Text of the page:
Ruth Pettit snips away in her fragrant garden, gathering an armful of aromatic gardenia and lemon verbena to steep for tea. It’s a sample of what awaits the hungry visitor in search of both beauty and sustenance in the North Island’s stunning Coromandel coastline along the northeastern shore. When asked about farm to table cuisine, Ruth seems a bit flummoxed. “Well, we’ve always done it this way,” she says with a shrug.
Ruth and her husband Andy own the Colenso Country Shop & Cafe, an outgrowth of the family orchard business. “With four children to put through school, we needed more than mandarins,” said Ruth, who opened the cafe and shop 22 years ago.
Perched on a scenic hillside overlooking Mercury Bay, the cafe is on “state highway” 25-A – one of the ribbons of gorgeous roadways crisscrossing the North Island. The Cafe’s menu is all about fresh and seasonal comfort fare, usually starring herbs, veggies and fruits from the garden out back. Dishes might include local lamb enfolded in buttery puff pastry, wedges of feta and spinach pie and grilled ham and cheese panini featuring happy porkers from a nearby pasture. Homebaked scones, with clotted cream and fresh peach jam, are the perfect accompaniment for Ruth’s just-picked herbal tea.
After lunch, browse through the stylish shop for a few New Zealand made goods to take home. At the very least, buy a jar of local Manuka honey, a tonic for just about anything that ails you. Then again, the same can be said for New Zealand, a destination that’s definitely good for the soul.
Salad from Ruth's garden
Lamb pie and salad for lunch
An exciting scene at Cafe Hanoi
The action is nonstop inside Cafe Hanoi, an artsy new VIetnamese restaurant on the corners of Galway and Commerce in downtown Auckland. Situated in a grand old bank building, with bare concrete and brick walls and the glow of oversized paper lanterns, the interior reminds a traveler of the faded opulence of the Old Quarter in Hanoi.
Yet local chef Jason van Dorsten and his team are channeling something quite modern with dishes like cured pork skewers atop romaine leaves served with crunchy sliced of green banana and cucumber and a chili dipping sauce. Each dish is made ala minute, with the open kitchen in a constant state of motion, garnishing plate after plate with handfuls of frsh mint, squeezes of lime juice and bunches of chopped cilantro.
The flavors are clean and layered with eye popping color and texture. The pork spare ribs arrived fragrant with five spice and caramelized with a crust of ginger and sesame, just perfect. A stir fry of morning glory with garlic and sesame seeds was wonderfully fresh, the flash in the pan just long enough to give the tender leaf some bite.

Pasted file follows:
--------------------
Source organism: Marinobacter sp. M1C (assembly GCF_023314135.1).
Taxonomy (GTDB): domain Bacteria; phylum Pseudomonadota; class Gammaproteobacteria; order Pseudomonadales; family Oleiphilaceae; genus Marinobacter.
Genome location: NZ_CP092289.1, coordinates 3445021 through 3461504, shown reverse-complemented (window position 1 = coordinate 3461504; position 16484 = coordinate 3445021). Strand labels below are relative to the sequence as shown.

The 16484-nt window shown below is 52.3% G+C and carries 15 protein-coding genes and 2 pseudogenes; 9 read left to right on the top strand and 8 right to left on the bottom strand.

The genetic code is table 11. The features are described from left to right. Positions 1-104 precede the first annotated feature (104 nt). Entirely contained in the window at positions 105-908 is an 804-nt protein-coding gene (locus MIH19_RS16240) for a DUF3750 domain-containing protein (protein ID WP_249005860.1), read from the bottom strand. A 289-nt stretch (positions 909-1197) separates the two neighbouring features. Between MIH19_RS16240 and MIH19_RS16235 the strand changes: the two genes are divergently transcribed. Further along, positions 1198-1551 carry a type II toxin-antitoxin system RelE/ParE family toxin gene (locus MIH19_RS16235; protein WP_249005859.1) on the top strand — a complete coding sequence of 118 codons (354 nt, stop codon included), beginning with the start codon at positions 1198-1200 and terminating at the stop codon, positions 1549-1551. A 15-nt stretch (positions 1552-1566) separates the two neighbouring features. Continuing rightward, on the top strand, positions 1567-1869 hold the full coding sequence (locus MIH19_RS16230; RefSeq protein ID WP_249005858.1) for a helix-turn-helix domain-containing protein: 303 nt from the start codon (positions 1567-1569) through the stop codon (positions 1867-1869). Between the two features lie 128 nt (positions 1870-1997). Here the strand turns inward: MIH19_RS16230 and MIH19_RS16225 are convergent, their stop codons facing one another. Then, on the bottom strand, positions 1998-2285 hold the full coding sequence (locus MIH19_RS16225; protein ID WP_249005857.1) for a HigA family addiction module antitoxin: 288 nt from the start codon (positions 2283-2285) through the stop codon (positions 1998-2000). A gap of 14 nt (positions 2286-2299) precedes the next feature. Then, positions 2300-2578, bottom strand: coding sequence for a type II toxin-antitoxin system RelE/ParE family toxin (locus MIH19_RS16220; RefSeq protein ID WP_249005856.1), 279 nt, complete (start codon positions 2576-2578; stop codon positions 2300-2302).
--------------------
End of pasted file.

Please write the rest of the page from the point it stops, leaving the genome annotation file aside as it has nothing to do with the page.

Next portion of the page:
In a city with a vast Asian gastronomy, a reflection of the polyglot that is New Zealand’s cultural make up, Cafe Hanoi brings a luster of culinary sophistication to the table, an excitement and a “scene” that is irresistible. Expect to pay around $100 NZ for dinner for two, especially if you enjoy a fruity glass (or two) of the region’s wonderful Sauvignon blanc.
Cafe Hanoi's open kitchen never stops moving
Whole crispy snapper with lemon grass and chili
Jaheb Barnett helps a passenger on the way from LA to Auckland
Traveling to a new place always raises logistical questions, from what’s the best way to get from the airport to the hotel to where to find the tastiest local cuisine.
Fly Air New Zealand, and your questions are answered before you even touch down. Meet Jaheb Barnett, one of a team of 45 International Airline Concierge whose job is to give travelers inside info even at 35,000 feet. A program unique to the airline industry, Air New Zealand’s crackerjack concierge have been answering flyers’ queries since the program kicked off in 2008.
Using the interactive entertainment system, passengers can click on the Concierge icon and noodle around to learn the best place for brunch (Orvieto) and lamb chops (Vinnie’s) in Auckland, where to get the best cuppa’ in Taupo (Steaming Bean) and top choice for a dip in the thermal pools in Rotorua (Polynesian Spa). You can even type in your own question, and at some point during the flight, the concierge will pay you a visit at your seat to help.
Jaheb, a native of Devonport on Auckland’s north shore, trained for an extra two months to prep for the job, and, working with his colleagues, can provide information about cities on most of New Zealand’s long haul routes. And the advice offered isn’t canned copy, it’s vetted and spoken with the insight of a local expert.
All that talk about friendly Kiwis isn’t just talk – even the skies are friendlier in New Zealand.